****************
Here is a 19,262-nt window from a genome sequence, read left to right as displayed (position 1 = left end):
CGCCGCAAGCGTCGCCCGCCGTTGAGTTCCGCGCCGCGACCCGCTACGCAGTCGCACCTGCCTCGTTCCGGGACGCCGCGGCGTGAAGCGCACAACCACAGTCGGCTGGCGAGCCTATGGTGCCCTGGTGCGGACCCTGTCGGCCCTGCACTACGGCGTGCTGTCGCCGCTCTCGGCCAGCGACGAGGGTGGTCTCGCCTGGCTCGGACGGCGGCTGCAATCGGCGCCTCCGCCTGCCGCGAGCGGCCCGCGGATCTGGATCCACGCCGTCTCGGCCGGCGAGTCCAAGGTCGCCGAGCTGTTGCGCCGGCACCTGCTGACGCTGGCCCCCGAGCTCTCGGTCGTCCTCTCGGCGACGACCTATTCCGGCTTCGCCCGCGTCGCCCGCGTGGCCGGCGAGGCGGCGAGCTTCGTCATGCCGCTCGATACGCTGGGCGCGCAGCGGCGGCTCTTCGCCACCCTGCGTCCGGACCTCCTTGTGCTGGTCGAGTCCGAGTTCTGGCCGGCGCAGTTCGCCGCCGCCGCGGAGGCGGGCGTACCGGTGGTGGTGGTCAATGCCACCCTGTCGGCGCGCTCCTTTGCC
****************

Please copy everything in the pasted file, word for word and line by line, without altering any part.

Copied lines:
Here is a 19,262-nt window from a genome sequence, read left to right as displayed (position 1 = left end):
CGCCGCAAGCGTCGCCCGCCGTTGAGTTCCGCGCCGCGACCCGCTACGCAGTCGCACCTGCCTCGTTCCGGGACGCCGCGGCGTGAAGCGCACAACCACAGTCGGCTGGCGAGCCTATGGTGCCCTGGTGCGGACCCTGTCGGCCCTGCACTACGGCGTGCTGTCGCCGCTCTCGGCCAGCGACGAGGGTGGTCTCGCCTGGCTCGGACGGCGGCTGCAATCGGCGCCTCCGCCTGCCGCGAGCGGCCCGCGGATCTGGATCCACGCCGTCTCGGCCGGCGAGTCCAAGGTCGCCGAGCTGTTGCGCCGGCACCTGCTGACGCTGGCCCCCGAGCTCTCGGTCGTCCTCTCGGCGACGACCTATTCCGGCTTCGCCCGCGTCGCCCGCGTGGCCGGCGAGGCGGCGAGCTTCGTCATGCCGCTCGATACGCTGGGCGCGCAGCGGCGGCTCTTCGCCACCCTGCGTCCGGACCTCCTTGTGCTGGTCGAGTCCGAGTTCTGGCCGGCGCAGTTCGCCGCCGCCGCGGAGGCGGGCGTACCGGTGGTGGTGGTCAATGCCACCCTGTCGGCGCGCTCCTTTGCC